The TDR NOVA GE is a true workhorse when it comes to corrective EQ procedures in your audio productions. In particular, it’s dynamic equalizer can be effective for taming those pesky plosives without interfering too much with your original performance.
This article will take a detailed look at using NOVA’s dynamic equalizer to reduce those plosives that can sometimes find their way into your audio material. Though the following example uses NOVA Gentleman’s Edition, this technique can also be done using NOVA Standard Edition.
We’ve all heard them. Those basey, thumpy, and sometimes distorted bursts of air on consonant sounds in our vocal, voice over, and dialogue tracks. They’re most commonly heard on words with consonant sounds such as P, B, T, and K, among others. Also described as plosive thumps, they’re caused by strong bursts of air hitting the mic diaphragm and thus creating excessive pressure changes. While there are many common preventive measures to avoid plosives reaching the microphone entirely, sometimes the odd one will find it’s way through. If you find one of your tracks plagued with plosives, then there are a few methods and techniques that can be done to reduce them. One of these methods that we’ll be looking at uses the Band Solo mode and multi-band compressor found in NOVA GE.
Let’s start by focusing in on the frequency of the problematic plosive. To do this, the Band Solo mode will be used. This feature enables a solo mode which allows for hearing the selected band in isolation.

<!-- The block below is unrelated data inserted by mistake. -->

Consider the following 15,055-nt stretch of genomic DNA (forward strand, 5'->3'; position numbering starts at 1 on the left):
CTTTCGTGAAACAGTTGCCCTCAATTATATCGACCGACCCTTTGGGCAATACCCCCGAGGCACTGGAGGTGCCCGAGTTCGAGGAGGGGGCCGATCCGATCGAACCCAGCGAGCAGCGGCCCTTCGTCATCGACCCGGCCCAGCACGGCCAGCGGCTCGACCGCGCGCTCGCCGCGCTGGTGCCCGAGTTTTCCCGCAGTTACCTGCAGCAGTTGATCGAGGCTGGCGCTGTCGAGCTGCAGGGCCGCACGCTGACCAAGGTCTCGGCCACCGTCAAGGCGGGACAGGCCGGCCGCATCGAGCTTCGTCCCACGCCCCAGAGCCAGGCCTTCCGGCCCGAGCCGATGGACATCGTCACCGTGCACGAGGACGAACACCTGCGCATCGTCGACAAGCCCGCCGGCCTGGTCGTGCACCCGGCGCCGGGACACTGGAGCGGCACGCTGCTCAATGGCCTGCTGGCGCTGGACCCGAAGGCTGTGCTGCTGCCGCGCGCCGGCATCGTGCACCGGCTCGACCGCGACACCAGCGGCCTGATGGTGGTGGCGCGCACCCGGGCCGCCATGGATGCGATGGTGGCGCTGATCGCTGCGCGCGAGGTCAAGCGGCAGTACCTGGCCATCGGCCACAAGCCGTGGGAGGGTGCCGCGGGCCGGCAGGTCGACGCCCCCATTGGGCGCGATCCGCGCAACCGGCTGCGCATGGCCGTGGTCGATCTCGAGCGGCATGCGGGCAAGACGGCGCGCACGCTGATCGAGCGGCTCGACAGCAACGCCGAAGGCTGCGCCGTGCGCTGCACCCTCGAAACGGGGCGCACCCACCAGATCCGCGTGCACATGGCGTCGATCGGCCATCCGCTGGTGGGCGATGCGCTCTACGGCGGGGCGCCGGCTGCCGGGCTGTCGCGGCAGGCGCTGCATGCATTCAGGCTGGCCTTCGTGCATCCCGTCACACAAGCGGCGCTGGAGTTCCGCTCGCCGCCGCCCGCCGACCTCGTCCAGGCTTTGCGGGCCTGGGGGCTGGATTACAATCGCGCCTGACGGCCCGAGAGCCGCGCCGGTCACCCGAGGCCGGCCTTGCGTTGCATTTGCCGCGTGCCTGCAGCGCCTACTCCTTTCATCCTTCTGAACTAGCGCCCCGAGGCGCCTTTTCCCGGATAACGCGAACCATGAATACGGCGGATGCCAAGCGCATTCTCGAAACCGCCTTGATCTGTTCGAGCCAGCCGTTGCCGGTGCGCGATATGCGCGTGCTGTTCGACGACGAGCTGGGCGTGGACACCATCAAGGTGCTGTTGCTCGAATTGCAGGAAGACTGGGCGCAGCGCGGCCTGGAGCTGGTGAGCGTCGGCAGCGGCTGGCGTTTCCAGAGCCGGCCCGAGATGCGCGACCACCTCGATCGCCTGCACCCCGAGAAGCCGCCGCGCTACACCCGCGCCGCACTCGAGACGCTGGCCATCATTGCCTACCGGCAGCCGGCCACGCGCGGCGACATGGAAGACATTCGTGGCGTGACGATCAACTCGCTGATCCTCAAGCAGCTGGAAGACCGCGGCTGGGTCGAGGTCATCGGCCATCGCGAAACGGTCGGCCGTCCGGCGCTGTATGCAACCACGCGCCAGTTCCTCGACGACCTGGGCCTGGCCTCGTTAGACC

With TDR NOVA GE inserted and open, use the Minimum preset as a starting point and select the source of the Analyzer input to In:
In your DAW, select a short track range that includes the plosive and start loop playback:
Next, double click on an empty area to enable a band handle:
Now press Ctrl+Shift+Click(Apple+Shift+Click on Mac) on the band handle to enable the Band Solo mode, then sweep the frequency until you’ve isolated the main thump of the plosive:
Further fine-tuning and isolation of the plosive thump can be done by adjusting the Q. To do this, Ctrl+Shift+Click(Apple+Shift+Click on Mac) on the band handle then move the mouse wheel to set it’s width:
Reducing the Plosive
The next step is to reduce the plosive using Nova’s multi-band compressor. The multi-band compressor will allow you to compress only part of the signal, which will be the plosive thump that was isolated above.
Activate the selected band’s compressor by clicking on the Threshold button:
Adjust the Ratio so it’s 10.0:1. Use a quick Attack(0.10 ms) to capture the initial plosive thump and set the Release to roughly match the plosive’s duration(100 ms in this example). This Release time will allow the reduction to occur only during the plosive and not across the entire signal:
The final step will be reducing the plosive using the Threshold knob. Loop playback the audio and gradually reduce the Threshold until that low end plosive thump is noticeably reduced. You’ll want to find that sweet spot where the low end thump is lowered, while the remaining audio signal stays unaffected:
The above method described can also be applied to any other frequencies of the plosive that may need reducing. This corrective repair allows for a fresh starting point without the original plosive problems. With those pesky plosives finally purged, you can now move on to the more traditional processing of the signal such as compression, equalization, de-essing, etc.